15th June

FJ Williams Profile Picture
FJW 1955-2007
CH Williams Profile Picture
CHW 2015-
JC Williams Profile Picture
JCW 1897-1939
C Williams Profile Picture
CW 1940-1955

2020 – CHW

Good flowers on Magnolia grandiflora ‘Main Street’.

Magnolia grandiflora ‘Main Street’
Magnolia grandiflora ‘Main Street’
Magnolia grandiflora ‘Main Street’
Magnolia grandiflora ‘Main Street’
Pseudotaxus chienii is doing well on Sinogrande Walk. The white berry yew has yet to produce any fruits but is now about 4ft tall. In fact we have no idea yet if it is a female tree. Burncoose now stocks this dwarfish slow growing variety. Quite a difference between the arrangements of the older leaves and the new growth. I had forgotten that we had this established here in full sun; a hot and dry location.
Pseudotaxus chienii
Pseudotaxus chienii
Pseudotaxus chienii
Pseudotaxus chienii
Pseudotaxus chienii
Pseudotaxus chienii
Pseudotaxus chienii
Pseudotaxus chienii
Phellodendron japonicum is supposed to have corky bark but not yet. I had not spotted this new species to us before but it is doing well on Burns Bank.
Phellodendron japonicum
Phellodendron japonicum
Phellodendron japonicum
Phellodendron japonicum
Phellodendron japonicum
Phellodendron japonicum
Phellodendron japonicum
Phellodendron japonicum
I was confused by Amelanchier bartramiana and Amelanchier florida earlier this year hoping that their fruits might turn out to be different as I could see little difference in their flowers. A. florida has slightly more pinkish red fruits on more drooping stems as far as I can see today but the difference is, so far, slight.
Amelanchier bartramiana
Amelanchier bartramiana
Two out of three casualties in our deliberately closely planted trio of Betula albosinensis ‘China Rose’ (in the Isla Rose planting) due to the recent drought and last summer’s.
Betula albosinensis ‘China Rose’
Betula albosinensis ‘China Rose’
Pterocarya tonkinensis has moved in the wind and needs re-staking. Its bark is not that different (as a young tree) to the Phellodendron above.
Pterocarya tonkinensis
Pterocarya tonkinensis
Pterocarya tonkinensis
Pterocarya tonkinensis
First flowers coming on Cornus drummondii ‘Sunshiny Drops’ from America (where else a name like this!). It is said to be stunning as are the fruits so we will see. Gift from Jan-Willem.
Cornus drummondii ‘Sunshiny Drops’
Cornus drummondii ‘Sunshiny Drops’
Cornus drummondii ‘Sunshiny Drops’
Cornus drummondii ‘Sunshiny Drops’
Rhododendron megacalyx is pink in bud opening white and you can clearly see the huge calyxes here.
Rhododendron megacalyx
Rhododendron megacalyx
Rhododendron megacalyx
Rhododendron megacalyx
Rhododendron megacalyx
Rhododendron megacalyx
Rhododendron megacalyx
Rhododendron megacalyx

2019 – CHW
The St Michaels Caerhays flower festival themed as “Poldark’s Cornwall” has involved and brought together many people in the community who might otherwise not be churchgoers. A wonderful theme, superb standard and a delight to enjoy over three days culminating in the Caerhays charity fete tomorrow. The explanation of each arrangement was written by Gillian Fraser and is attached for anyone wanting to read more.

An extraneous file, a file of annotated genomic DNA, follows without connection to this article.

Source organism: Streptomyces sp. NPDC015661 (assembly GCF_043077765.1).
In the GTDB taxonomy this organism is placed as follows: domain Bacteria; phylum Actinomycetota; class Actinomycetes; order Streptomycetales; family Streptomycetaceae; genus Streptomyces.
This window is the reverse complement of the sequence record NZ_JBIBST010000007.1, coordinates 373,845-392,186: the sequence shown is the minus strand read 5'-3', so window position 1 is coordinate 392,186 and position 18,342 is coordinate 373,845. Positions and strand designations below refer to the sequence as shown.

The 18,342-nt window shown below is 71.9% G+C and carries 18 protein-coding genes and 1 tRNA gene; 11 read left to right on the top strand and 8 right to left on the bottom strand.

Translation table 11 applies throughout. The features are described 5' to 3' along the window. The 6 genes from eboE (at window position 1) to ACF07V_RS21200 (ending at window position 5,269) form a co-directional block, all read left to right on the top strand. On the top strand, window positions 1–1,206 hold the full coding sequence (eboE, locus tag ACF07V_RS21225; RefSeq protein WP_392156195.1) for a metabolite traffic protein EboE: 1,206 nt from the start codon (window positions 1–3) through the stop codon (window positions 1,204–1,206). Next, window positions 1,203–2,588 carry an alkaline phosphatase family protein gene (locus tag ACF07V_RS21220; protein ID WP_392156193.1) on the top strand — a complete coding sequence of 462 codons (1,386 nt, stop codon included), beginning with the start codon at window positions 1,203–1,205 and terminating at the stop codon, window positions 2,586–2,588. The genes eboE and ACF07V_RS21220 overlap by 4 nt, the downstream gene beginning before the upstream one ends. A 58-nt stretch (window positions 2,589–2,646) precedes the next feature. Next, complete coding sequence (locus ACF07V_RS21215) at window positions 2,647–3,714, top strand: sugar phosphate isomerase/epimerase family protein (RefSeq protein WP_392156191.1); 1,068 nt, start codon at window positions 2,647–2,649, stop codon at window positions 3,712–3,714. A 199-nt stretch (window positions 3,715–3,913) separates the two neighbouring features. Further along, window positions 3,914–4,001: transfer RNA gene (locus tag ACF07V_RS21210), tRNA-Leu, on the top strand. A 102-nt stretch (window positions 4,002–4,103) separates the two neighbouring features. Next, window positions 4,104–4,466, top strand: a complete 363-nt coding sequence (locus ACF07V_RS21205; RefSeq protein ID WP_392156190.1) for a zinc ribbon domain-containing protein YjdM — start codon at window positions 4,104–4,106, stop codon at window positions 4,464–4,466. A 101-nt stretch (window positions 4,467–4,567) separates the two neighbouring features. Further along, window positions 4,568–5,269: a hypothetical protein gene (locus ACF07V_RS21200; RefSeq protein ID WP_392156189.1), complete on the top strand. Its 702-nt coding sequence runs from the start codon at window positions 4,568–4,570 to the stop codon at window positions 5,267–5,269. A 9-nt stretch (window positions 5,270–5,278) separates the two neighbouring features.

Matt Semmens had remade the ironwork on the bell tower door for the occasion.
bell tower door
bell tower door
bell tower door
bell tower door
‘Mining’ with the copper ingot. Clever!
‘Mining’
‘Mining’
‘Mining’
‘Mining’
“Ursula’s Baptism”. The font was decorated using an excellent colour combination of leptospermum, Thalictrum, pale pink Alstroemeria and Euonymus japonicus ‘Silver Queen’.
“Ursula’s Baptism”
“Ursula’s Baptism”
“Ursula’s Baptism”
“Ursula’s Baptism”
‘Tall Ships’ – superb.
St Michaels Caerhays flower festival
St Michaels Caerhays flower festival
Above the collection box.
Above the collection box
Above the collection box
‘Game keeping’ with the figures showing more than a passing resemblance to John & Caroline George. Slightly unchurchlike but splendid!
‘Game keeping’
‘Game keeping’
‘Game keeping’
‘Game keeping’
‘Game keeping’
‘Game keeping’
‘Fishing’ – modern and a glorious flower combination.
Fishing
Fishing
Fishing
Fishing
‘Gaming’ – notes not real!
Gaming
Gaming
‘Smuggling’ in the alcove – very clever.
‘Smuggling’
‘Smuggling’
The lectern also with beautiful flower combinations involving pinks, Hebe, callistemon and leptospermum in ‘The Apothecary’.
St Michaels Caerhays flower festival
St Michaels Caerhays flower festival
‘The Apothecary’
‘The Apothecary’
‘The Apothecary’
‘The Apothecary’
Beside the altar a magnificent ‘Transport’ with a cart and unusual but effective combinations of Hosta, laurel, ferns, chrysanthemum and Alstroemeria.
Beside the alter
Beside the alter
‘Smithy’
St Michaels Caerhays flower festival
St Michaels Caerhays flower festival
“Warleggan’s Bank” with coins and yellow lilies.
“Warleggan’s Bank”
“Warleggan’s Bank”
“Warleggan’s Bank”
“Warleggan’s Bank”
‘Grand Ball’ – Shasta daisies and Veronicastrum I think in the centre.
‘Grand Ball’
‘Grand Ball’
‘Grand Ball’
‘Grand Ball’
“Demelza’s Kitchen”
Demelza’s Kitchen
Demelza’s Kitchen
‘Country Inn’ by the lectern with wonderful use of ‘curly’ sycamore seeds.
Country Inn
Country Inn
Country Inn
Country Inn
The Burncoose sponsorship board.
Burncoose sponsorship board
Burncoose sponsorship board
‘Bodmin Market’ at the entrance.
‘Bodmin Market’
‘Bodmin Market’
‘Bodmin Market’
‘Bodmin Market’
The entrance decorated.
entrance
entrance
Dad and Mum’s graves awaiting the return of the headstone and granite surround but with sweet william and a wreath.
Dad and Mum’s graves
Dad and Mum’s graves
Quite a view over the River Luney valley for them both to enjoy!
view over the River Luney